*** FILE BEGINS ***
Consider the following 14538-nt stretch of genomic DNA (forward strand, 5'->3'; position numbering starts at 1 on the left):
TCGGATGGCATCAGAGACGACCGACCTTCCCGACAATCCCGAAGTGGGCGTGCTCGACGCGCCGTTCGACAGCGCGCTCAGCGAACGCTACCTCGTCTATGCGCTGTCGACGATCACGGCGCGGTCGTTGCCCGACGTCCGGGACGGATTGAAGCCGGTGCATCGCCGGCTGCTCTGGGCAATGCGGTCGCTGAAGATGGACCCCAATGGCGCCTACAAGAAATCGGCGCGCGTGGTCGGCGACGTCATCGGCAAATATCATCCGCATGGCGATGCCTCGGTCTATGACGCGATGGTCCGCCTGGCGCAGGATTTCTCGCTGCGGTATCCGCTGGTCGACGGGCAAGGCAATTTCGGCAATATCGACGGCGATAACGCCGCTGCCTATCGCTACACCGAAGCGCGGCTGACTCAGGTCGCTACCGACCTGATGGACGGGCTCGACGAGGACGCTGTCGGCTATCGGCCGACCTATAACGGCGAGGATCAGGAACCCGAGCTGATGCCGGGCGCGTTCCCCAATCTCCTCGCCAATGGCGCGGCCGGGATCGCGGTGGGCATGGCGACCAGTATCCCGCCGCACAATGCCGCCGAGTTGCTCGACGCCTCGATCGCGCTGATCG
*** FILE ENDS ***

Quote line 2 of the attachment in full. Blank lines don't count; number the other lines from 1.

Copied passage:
TCGGATGGCATCAGAGACGACCGACCTTCCCGACAATCCCGAAGTGGGCGTGCTCGACGCGCCGTTCGACAGCGCGCTCAGCGAACGCTACCTCGTCTATGCGCTGTCGACGATCACGGCGCGGTCGTTGCCCGACGTCCGGGACGGATTGAAGCCGGTGCATCGCCGGCTGCTCTGGGCAATGCGGTCGCTGAAGATGGACCCCAATGGCGCCTACAAGAAATCGGCGCGCGTGGTCGGCGACGTCATCGGCAAATATCATCCGCATGGCGATGCCTCGGTCTATGACGCGATGGTCCGCCTGGCGCAGGATTTCTCGCTGCGGTATCCGCTGGTCGACGGGCAAGGCAATTTCGGCAATATCGACGGCGATAACGCCGCTGCCTATCGCTACACCGAAGCGCGGCTGACTCAGGTCGCTACCGACCTGATGGACGGGCTCGACGAGGACGCTGTCGGCTATCGGCCGACCTATAACGGCGAGGATCAGGAACCCGAGCTGATGCCGGGCGCGTTCCCCAATCTCCTCGCCAATGGCGCGGCCGGGATCGCGGTGGGCATGGCGACCAGTATCCCGCCGCACAATGCCGCCGAGTTGCTCGACGCCTCGATCGCGCTGATCG